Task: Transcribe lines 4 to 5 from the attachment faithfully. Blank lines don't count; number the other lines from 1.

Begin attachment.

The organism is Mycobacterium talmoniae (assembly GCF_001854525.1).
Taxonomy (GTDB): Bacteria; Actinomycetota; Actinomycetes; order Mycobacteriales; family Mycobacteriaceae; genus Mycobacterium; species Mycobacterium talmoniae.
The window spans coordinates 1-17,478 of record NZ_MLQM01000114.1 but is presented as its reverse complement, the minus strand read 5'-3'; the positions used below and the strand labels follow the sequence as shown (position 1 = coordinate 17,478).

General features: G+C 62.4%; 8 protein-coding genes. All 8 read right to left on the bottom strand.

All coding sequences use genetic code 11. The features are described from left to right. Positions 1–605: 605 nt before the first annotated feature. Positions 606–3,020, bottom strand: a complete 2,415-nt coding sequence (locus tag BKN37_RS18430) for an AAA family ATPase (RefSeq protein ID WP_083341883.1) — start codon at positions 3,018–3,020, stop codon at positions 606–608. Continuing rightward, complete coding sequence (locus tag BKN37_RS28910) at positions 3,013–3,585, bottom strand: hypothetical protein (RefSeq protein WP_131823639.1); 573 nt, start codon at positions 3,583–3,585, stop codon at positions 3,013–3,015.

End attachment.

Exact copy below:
General features: G+C 62.4%; 8 protein-coding genes. All 8 read right to left on the bottom strand.

All coding sequences use genetic code 11. The features are described from left to right. Positions 1–605: 605 nt before the first annotated feature. Positions 606–3,020, bottom strand: a complete 2,415-nt coding sequence (locus tag BKN37_RS18430) for an AAA family ATPase (RefSeq protein ID WP_083341883.1) — start codon at positions 3,018–3,020, stop codon at positions 606–608. Continuing rightward, complete coding sequence (locus tag BKN37_RS28910) at positions 3,013–3,585, bottom strand: hypothetical protein (RefSeq protein WP_131823639.1); 573 nt, start codon at positions 3,583–3,585, stop codon at positions 3,013–3,015.